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[128] For although he ruled over the securest and greatest of kingdoms1 and in the exercise of this power had accomplished many excellent things both in war and in the administration of the state, he disdained all this and chose the glory which, in consequence of his labours and his struggles, would be remembered for all time in preference to the ease and felicity which, because of his royal power, were at his command for the term of his life.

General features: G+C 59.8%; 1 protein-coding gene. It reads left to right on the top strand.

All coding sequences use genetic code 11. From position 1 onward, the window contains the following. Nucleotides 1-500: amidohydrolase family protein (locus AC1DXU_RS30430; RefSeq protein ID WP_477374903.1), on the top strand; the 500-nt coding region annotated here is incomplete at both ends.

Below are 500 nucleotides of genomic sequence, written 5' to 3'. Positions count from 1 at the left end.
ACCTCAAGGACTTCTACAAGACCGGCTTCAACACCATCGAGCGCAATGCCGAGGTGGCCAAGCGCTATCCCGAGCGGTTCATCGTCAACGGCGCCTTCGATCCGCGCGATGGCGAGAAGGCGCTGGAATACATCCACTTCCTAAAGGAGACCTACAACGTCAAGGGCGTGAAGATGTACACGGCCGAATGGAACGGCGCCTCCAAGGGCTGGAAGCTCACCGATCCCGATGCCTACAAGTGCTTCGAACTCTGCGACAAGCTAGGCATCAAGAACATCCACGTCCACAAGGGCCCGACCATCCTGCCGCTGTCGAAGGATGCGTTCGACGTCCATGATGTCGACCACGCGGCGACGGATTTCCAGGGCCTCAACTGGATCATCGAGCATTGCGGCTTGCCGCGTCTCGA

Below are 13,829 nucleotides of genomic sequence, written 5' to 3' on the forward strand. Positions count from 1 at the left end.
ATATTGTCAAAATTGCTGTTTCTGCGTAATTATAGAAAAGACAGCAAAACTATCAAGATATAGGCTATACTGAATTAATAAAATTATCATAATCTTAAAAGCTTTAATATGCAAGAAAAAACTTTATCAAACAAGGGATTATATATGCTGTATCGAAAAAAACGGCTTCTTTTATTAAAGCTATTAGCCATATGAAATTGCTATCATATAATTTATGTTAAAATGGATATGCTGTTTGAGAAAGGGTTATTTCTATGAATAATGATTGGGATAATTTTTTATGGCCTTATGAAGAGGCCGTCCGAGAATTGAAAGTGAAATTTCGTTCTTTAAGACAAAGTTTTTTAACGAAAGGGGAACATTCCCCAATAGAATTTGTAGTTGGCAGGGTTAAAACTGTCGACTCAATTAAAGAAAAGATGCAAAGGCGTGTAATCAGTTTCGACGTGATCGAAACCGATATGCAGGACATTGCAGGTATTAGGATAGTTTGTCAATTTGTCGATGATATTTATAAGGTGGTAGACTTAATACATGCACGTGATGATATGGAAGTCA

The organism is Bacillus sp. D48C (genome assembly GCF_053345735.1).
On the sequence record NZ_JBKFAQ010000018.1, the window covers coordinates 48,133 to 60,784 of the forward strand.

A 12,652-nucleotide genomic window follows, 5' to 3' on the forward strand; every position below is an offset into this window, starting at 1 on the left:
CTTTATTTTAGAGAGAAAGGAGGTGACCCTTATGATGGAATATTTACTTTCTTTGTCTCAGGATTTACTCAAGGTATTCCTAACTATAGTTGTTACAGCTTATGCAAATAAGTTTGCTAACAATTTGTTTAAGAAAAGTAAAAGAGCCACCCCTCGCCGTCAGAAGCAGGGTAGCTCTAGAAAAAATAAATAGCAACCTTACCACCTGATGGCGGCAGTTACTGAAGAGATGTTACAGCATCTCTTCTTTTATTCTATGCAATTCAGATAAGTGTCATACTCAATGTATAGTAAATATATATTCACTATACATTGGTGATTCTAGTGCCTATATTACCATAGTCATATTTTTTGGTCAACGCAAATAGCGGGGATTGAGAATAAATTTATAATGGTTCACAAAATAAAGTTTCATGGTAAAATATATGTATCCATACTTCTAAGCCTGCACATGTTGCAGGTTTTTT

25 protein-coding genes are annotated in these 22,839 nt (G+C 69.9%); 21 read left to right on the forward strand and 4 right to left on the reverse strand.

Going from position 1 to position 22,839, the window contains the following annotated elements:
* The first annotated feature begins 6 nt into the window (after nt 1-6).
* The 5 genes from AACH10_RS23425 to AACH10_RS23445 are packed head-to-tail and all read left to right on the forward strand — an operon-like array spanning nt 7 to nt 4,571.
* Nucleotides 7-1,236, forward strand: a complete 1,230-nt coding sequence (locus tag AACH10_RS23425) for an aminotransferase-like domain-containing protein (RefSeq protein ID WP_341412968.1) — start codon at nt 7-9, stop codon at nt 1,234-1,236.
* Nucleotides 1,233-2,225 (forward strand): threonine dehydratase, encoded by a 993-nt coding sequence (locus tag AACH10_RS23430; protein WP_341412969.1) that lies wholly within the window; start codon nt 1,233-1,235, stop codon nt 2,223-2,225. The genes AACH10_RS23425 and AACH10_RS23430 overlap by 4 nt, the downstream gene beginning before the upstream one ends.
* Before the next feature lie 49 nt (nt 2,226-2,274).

1 Repeated from Isoc. 10.18.

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    • Isocrates, Helen, 18
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